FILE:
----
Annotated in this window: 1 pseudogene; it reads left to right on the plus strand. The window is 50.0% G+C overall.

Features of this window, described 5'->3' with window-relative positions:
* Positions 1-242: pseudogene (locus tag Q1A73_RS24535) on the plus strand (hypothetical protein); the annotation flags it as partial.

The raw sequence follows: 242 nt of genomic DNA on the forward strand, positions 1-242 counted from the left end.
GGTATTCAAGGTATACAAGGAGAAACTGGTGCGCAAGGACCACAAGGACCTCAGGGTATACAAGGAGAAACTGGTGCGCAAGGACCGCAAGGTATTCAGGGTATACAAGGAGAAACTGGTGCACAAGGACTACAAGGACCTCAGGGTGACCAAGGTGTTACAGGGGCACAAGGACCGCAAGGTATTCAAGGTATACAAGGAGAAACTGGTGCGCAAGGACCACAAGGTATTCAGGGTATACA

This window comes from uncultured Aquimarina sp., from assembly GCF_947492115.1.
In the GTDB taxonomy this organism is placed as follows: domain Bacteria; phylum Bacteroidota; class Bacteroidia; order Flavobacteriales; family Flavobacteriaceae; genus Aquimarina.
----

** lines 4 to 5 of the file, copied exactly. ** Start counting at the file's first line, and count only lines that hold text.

The raw sequence follows: 242 nt of genomic DNA on the forward strand, positions 1-242 counted from the left end.
GGTATTCAAGGTATACAAGGAGAAACTGGTGCGCAAGGACCACAAGGACCTCAGGGTATACAAGGAGAAACTGGTGCGCAAGGACCGCAAGGTATTCAGGGTATACAAGGAGAAACTGGTGCACAAGGACTACAAGGACCTCAGGGTGACCAAGGTGTTACAGGGGCACAAGGACCGCAAGGTATTCAAGGTATACAAGGAGAAACTGGTGCGCAAGGACCACAAGGTATTCAGGGTATACA